Interning In A Greenhouse Taught Me More Than Just About Plants

Interning In A Greenhouse Taught Me More Than Just About Plants

Who knew plants are pickier and need more attention than me?

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This semester, I have the opportunity to intern in a greenhouse. Plants like the cold weather even less than we do, meaning that I have only just begun these past two weeks helping with my school's sustainable farming operation. But in the brief time that I have been there, I have learned about not only the tedious process of persuading seeds to shoot their shot and germinate but also about my own use of time.

When I walk into the greenhouse after my classes, I am grateful for the warm, humid air that feels like a hug after the cold winds of Ohio. It's located on the corner of campus and looks small and nondescript on the outside. Inside, it is sectioned into several rooms, some organized with neat rows of crops to test a variety of specific conditions, and others surrendered to a microcosm of a rain forest with tropical plants and vines.

I have been working with other interns and employees of Miami's Institute for the Environment and Sustainability to grow vegetables that we will eventually distribute to members of the community through a CSA, a community supported agriculture program. This means that people in the community can subscribe to receive weekly boxes of these vegetables while they are in season. It allows people to get affordable, local produce and support small farms. Similar operations are offered in communities across the country.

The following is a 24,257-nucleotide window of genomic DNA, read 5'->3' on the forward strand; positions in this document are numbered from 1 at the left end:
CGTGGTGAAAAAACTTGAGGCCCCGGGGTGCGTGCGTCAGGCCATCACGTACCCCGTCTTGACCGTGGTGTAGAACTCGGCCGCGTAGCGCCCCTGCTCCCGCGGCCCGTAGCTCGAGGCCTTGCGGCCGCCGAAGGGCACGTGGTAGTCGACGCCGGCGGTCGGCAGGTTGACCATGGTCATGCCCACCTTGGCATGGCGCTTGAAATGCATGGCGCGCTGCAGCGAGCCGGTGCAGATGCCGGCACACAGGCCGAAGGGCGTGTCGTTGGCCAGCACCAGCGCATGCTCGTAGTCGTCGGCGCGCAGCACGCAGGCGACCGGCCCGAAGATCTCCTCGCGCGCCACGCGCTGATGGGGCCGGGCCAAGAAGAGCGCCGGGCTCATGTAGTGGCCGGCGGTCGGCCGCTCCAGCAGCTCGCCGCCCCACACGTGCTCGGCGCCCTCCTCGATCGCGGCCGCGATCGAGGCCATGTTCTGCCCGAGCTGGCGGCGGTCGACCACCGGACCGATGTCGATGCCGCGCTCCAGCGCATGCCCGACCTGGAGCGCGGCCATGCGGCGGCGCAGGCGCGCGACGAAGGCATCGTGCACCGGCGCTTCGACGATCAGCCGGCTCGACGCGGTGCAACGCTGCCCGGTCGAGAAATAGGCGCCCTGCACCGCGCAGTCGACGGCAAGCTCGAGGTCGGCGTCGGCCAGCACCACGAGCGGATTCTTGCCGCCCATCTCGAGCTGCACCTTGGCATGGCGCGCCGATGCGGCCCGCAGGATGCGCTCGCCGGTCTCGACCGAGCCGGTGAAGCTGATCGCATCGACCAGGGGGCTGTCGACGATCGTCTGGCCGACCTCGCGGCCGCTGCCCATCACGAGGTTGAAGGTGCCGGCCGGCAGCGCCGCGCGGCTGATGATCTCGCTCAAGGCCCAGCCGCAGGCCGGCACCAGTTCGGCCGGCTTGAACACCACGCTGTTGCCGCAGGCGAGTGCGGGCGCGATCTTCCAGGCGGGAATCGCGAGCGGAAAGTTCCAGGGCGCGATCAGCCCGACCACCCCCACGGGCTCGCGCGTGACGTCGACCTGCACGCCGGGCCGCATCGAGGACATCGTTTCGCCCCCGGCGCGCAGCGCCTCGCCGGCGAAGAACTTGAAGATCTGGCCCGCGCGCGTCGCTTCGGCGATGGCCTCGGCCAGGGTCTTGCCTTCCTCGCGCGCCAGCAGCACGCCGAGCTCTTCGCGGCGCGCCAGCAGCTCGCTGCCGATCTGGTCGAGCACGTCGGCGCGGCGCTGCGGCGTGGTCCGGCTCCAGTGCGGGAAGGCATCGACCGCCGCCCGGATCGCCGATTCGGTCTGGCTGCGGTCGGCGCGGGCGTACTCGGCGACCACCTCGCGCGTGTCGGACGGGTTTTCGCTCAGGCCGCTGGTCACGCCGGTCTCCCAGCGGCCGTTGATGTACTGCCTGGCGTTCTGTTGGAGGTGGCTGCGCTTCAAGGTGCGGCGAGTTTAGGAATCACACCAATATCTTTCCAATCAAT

I love vegetables probably more than the next person, eating more than my share at the dining hall. But my affinity for plants never translated to an ability to grow them. I had tried growing herbs only to be at a loss once they outgrew their pots. I have grown tomatoes but underestimated their eagerness and was overwhelmed with what quickly became a thick, dense forest of too many tomato plants and rotting fruit.

In my brief time participating in the greenhouse, I have been surprised by the variety of tasks necessary to grow the vegetables and the detail they require. Plants have had a lot of time to evolve and figure out how to grow yet are still picky about when they will give it a try. But once a seed germinates, that's its chance, and if its life doesn't work out, then it's all over. It makes sense that it is a little scared of commitment. For this reason, we sift the soil, have a recipe for the soil at each stage of the plant's life, water them gently, and even keep them tucked under light blankets so they can hold on to water easier.